Influencers are often held on a pedestal that many believe isn't deserved. However, with the rise of convincing AI, could human influencers be replaced with AI influencers. And, if so, can they ever be trusted?
Sidus Studio X creates AI influencer Rozy
Reported by AllKPop, Korean tech company Sidus Studio X has created a fully AI-powered influencer: Rozy. Designed as a forever-22-years-old Korean woman, Rozy is an Instagram sensation. After around a year of experimentation, the character already has a follower count of over 62,000.
Sidus Studios explains that Rozy is already proving successful. Just one year into her experimental stage, the company has been approached for partnerships and sponsorships. Rozy has already been offered over 100 sponsorship opportunities from brands, despite the fact that she’s not real.
CEO Baek Seung Yeop claims that Rozy is so successful that Sidus can't find the time to sort through partnership offers. He said: “We have achieved our goal profit now, and I think Rozy will be able to make more than 1 billion KRW (~$854,007) by the end of this year.”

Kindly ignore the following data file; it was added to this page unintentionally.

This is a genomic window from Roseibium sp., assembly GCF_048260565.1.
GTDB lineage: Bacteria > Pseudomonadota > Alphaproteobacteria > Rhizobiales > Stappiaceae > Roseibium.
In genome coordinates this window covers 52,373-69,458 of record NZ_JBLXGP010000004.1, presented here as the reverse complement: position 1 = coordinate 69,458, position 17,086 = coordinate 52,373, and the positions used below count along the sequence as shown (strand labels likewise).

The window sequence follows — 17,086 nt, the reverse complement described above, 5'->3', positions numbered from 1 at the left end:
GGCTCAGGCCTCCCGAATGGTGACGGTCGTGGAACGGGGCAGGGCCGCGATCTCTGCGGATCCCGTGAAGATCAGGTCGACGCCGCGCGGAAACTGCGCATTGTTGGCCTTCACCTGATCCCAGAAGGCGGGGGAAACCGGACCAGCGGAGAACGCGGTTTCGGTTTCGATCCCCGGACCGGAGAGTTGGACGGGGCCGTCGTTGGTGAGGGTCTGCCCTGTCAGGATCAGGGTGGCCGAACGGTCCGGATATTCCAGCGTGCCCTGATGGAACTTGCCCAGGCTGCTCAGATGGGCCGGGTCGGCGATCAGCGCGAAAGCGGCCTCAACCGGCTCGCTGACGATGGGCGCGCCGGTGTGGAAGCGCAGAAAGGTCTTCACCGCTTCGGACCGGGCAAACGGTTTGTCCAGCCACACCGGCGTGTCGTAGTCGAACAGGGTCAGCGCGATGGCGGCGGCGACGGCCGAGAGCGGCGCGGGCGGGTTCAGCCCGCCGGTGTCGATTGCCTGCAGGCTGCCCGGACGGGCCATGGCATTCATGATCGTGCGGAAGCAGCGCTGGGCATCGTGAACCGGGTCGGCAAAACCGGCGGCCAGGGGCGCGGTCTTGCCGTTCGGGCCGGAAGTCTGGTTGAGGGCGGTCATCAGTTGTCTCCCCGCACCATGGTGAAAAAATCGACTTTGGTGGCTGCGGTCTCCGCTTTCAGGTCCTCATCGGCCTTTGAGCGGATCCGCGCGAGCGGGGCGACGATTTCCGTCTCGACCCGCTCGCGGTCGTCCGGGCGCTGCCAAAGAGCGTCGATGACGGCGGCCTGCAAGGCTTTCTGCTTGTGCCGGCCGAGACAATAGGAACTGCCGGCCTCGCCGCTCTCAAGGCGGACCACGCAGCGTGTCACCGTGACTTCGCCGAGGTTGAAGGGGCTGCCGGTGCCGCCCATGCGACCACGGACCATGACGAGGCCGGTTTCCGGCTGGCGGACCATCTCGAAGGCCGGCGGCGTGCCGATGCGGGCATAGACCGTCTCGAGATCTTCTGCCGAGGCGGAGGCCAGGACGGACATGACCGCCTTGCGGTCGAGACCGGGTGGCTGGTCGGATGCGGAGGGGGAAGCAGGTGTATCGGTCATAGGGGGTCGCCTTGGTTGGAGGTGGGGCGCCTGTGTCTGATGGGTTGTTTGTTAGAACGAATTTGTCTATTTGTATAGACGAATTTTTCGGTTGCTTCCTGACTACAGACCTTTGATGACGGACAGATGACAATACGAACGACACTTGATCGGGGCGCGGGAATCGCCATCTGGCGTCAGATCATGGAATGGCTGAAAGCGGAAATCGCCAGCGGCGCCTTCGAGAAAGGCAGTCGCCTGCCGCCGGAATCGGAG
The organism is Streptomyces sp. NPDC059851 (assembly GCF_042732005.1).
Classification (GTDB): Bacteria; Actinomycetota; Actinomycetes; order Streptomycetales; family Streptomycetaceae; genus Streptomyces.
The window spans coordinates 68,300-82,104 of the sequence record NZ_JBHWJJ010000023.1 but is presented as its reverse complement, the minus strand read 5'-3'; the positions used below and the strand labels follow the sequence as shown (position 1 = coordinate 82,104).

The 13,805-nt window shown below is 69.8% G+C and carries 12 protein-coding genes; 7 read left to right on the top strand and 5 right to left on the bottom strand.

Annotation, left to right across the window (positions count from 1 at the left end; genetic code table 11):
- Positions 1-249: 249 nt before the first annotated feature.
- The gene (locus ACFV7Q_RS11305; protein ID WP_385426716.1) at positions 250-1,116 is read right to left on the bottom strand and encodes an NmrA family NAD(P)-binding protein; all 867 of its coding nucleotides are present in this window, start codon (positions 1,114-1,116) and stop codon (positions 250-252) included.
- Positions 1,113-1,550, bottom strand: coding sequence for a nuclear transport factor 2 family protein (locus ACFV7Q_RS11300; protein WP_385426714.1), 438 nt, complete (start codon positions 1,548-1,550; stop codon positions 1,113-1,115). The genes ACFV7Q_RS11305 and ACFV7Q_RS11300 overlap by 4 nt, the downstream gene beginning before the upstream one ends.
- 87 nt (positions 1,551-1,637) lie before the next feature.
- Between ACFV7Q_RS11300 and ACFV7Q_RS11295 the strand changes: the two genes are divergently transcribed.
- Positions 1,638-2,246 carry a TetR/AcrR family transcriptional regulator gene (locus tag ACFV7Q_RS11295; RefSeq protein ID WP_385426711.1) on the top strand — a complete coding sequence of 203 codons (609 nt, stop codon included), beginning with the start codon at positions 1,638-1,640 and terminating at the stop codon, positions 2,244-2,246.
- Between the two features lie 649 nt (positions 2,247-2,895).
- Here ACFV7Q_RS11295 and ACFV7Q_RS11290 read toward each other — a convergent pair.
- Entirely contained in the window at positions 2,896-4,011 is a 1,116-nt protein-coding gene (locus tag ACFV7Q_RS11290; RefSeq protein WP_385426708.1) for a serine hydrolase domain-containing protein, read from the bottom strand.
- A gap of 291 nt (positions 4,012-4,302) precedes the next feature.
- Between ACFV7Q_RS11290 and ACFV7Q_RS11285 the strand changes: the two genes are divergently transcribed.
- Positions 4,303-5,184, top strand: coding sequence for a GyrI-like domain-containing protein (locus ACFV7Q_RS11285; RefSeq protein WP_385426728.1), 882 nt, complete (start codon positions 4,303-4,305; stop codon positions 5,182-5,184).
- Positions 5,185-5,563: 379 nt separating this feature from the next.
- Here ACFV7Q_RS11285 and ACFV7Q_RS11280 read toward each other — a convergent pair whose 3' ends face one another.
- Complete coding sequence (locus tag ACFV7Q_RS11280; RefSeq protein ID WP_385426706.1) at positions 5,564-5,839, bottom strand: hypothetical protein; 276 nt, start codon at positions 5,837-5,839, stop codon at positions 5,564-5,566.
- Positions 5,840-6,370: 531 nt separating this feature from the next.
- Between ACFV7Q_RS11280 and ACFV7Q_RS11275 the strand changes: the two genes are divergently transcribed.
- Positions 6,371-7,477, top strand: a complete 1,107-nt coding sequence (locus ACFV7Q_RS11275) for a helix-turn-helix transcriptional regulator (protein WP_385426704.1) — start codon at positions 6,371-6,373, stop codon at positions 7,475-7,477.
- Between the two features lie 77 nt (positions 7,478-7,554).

Is this ethical?
In Asian countries, completely virtual influencers are not uncommon. Outside of the obvious VTuber trend, using fictional characters as advertising mouthpieces happens fairly frequently. For example, Japan has used Final Fantasy's Lightning and the cast of Evangelion to sell bags, watches and razors for years. Hell, Hatsune Miku performs hologram concerts for crowds of adoring fans.
However, product placement through established characters is already seen as ethically grey. After all, there's no way of knowing what a fake character’s opinion on a product its peddling is. Well, actually, there is; characters don't have any opinion on any product because they're not real.
When it comes to AI influencers, that came ethically grey boundary pops up. One day, Rozy could say Coke is the best. Rozy could also claim Pepsi is the best two days later. The same is true of human influencers. However, human influencers can be grilled for it. Honestly, it seems the message is: don't trust anyone.
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